|Address||9 Pyecroft Avenue Bristol BS9 4NL
|Proposal||Horse Chestnut - Reduce by 50% TPO 1166/R.|
|Type||Tree Preservation Order|
|Neighbour Consultation Expiry||01-01-21|
|BCC Planning Portal||BCC Planning Portal|
|Public Comments||Supporters: 2 Objectors: 1 Total: 3|
|No. of Page Views||0|
|Comment analysis||Date of Submission|
|Nearby Trees||Within 200m|
Recommended: REFUSED Reason for refusal: Consultation complete; One objections received. Two letters of support received, all of which suggest the tree is dangerous and diseased and should be removed. The objection is reasonable - understanding the need to prune urban trees, but explains the implications of this on the tree. The proposed pruning of this tree by 50% is excessive and unnecessary. No justification has been given for such significant works. No professional advice has been sought to guide the applicant to manage this tree - employ an Arboricultural Consultant to survey the tree and provide a pruning specification which will support the structure and physiology of the tree.
It looks to me as if this is one of the original trees on this land, and one of the few to survive the development and beyond.
Pruning a tree is never good for the tree. The only real benefit is to endeavour to remove any structural defects early in the life of a tree to try to prolong its life. Anything else, and for any other reason, is harmful. It causes stress, it reduces the trees ability to make everything it needs, it reduces its potential to fight off pathogens, indeed every wound is a site for potential ingress of pathogens.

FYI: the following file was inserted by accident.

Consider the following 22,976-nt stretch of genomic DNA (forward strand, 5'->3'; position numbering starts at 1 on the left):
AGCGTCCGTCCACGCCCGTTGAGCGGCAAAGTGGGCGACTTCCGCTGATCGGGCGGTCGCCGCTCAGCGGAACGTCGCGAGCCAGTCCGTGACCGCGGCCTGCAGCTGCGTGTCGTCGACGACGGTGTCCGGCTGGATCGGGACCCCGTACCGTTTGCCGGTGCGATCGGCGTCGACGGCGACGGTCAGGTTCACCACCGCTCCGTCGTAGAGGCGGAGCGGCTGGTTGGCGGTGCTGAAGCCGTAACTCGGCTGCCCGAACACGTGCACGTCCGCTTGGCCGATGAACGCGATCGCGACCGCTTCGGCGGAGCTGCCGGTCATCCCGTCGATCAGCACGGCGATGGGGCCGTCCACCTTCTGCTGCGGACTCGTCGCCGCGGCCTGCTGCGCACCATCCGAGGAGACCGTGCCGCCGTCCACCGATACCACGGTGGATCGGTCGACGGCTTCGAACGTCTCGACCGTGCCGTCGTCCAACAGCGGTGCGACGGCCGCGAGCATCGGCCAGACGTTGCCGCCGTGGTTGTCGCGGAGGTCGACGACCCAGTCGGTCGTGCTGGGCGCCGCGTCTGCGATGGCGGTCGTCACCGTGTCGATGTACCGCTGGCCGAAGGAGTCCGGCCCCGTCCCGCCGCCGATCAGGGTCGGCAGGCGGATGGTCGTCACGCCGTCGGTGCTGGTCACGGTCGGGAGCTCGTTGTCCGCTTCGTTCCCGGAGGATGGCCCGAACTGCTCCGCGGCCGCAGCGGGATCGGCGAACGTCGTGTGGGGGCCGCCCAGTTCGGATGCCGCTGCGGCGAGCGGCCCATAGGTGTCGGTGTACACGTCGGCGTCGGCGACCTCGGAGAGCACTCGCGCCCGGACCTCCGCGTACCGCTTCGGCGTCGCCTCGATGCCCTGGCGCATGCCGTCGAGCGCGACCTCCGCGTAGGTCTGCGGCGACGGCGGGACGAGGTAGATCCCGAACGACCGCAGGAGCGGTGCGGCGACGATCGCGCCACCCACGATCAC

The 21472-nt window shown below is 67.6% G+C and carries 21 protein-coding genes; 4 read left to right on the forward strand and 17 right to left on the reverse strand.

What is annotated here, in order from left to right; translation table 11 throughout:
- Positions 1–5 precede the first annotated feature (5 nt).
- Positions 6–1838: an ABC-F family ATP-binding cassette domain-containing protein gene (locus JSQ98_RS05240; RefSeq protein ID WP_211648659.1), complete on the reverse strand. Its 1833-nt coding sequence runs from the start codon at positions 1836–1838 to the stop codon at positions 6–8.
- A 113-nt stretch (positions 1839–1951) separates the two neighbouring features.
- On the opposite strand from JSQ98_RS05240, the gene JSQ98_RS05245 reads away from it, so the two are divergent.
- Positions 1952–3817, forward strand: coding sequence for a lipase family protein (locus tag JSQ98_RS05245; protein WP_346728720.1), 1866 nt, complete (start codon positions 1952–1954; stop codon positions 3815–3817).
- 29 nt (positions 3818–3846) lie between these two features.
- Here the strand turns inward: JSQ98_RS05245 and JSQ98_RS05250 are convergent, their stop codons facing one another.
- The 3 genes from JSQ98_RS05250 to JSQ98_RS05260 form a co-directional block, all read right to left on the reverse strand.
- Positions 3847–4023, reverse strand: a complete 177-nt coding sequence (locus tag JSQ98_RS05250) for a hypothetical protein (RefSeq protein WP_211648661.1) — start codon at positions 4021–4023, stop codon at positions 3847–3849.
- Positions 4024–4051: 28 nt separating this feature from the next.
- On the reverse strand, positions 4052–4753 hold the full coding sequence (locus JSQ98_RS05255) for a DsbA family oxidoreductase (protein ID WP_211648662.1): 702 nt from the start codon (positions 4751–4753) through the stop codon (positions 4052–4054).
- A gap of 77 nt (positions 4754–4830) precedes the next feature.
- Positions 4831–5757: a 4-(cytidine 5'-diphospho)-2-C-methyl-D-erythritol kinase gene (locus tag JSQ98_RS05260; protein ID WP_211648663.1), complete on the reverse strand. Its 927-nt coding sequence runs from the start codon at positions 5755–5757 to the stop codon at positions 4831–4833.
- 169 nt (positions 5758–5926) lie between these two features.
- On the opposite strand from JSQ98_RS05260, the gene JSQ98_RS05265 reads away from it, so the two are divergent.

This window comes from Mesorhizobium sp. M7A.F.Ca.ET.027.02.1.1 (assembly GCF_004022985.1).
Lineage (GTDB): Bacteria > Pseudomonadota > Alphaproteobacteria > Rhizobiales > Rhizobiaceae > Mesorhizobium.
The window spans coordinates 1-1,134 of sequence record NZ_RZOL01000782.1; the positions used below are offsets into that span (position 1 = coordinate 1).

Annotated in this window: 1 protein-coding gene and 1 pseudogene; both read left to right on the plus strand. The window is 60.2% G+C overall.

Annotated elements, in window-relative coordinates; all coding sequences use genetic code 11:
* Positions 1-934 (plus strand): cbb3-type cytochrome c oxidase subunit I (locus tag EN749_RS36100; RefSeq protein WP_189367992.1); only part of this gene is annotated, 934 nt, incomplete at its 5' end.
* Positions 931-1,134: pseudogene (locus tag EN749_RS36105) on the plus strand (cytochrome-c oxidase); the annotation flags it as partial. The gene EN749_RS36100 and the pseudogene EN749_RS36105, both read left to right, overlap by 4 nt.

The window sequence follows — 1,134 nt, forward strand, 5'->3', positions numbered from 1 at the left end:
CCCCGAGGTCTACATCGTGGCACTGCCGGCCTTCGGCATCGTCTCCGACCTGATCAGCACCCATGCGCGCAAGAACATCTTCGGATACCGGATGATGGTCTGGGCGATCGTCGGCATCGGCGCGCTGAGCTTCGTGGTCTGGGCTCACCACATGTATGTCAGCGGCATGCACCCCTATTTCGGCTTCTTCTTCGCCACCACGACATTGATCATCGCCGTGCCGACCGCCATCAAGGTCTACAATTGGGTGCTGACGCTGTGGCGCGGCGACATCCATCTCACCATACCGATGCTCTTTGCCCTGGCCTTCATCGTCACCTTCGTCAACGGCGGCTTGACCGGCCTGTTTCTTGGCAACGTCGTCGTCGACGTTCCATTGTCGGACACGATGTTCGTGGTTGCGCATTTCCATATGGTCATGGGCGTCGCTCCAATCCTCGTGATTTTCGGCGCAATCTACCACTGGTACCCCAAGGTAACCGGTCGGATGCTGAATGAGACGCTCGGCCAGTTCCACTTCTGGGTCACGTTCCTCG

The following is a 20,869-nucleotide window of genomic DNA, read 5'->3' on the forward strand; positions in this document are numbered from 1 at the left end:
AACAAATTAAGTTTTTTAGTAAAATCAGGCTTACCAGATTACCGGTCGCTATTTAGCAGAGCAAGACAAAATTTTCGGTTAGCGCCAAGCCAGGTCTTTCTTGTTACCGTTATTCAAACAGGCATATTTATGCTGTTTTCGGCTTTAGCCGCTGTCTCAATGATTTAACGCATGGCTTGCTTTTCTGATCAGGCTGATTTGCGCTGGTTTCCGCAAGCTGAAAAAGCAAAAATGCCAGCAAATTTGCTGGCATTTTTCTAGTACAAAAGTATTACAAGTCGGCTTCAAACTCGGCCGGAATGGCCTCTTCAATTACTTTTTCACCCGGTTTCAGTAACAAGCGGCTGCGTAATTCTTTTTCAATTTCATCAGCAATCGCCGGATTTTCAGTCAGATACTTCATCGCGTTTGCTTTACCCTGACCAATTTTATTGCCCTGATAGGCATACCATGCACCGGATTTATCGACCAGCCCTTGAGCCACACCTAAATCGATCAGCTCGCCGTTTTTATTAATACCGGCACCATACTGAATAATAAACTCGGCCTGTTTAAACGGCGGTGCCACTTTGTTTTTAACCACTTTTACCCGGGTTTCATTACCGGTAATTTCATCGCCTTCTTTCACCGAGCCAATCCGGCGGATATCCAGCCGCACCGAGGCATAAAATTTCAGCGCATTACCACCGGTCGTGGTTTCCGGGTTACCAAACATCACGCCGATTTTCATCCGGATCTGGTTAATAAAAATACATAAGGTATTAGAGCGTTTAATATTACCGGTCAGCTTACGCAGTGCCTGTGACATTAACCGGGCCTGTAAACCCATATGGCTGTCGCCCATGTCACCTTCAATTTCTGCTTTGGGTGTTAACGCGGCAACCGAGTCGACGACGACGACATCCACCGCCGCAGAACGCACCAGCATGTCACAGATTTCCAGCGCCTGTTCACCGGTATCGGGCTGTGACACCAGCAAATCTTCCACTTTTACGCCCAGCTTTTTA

But sometimes trees have to be pruned - especially those trees in association with buildings. The poor "urban" tree. Vital for our own health and well being but frankly, in the way!
There have to be limits. No damage to buildings is alleged in the application. No disease of the tree is mentioned in the application. So, firstly, why prune this tree at all? No reason is given.
One can only surmise that it is too large where it is for the convenience of the applicant. That is not a good reason to prune a tree.
We have to leave it to the expertise of the Tree Officer, but surely a 50% reduction puts at risk the very survival of this tree?
All the literature suggests that as an absolute maximum (i.e. pruning a tree should not be done at all) there should never be a reduction greater than 30%. I should like to suggest that IF this must be done then a figure below 30% is set, and checked up on afterwards.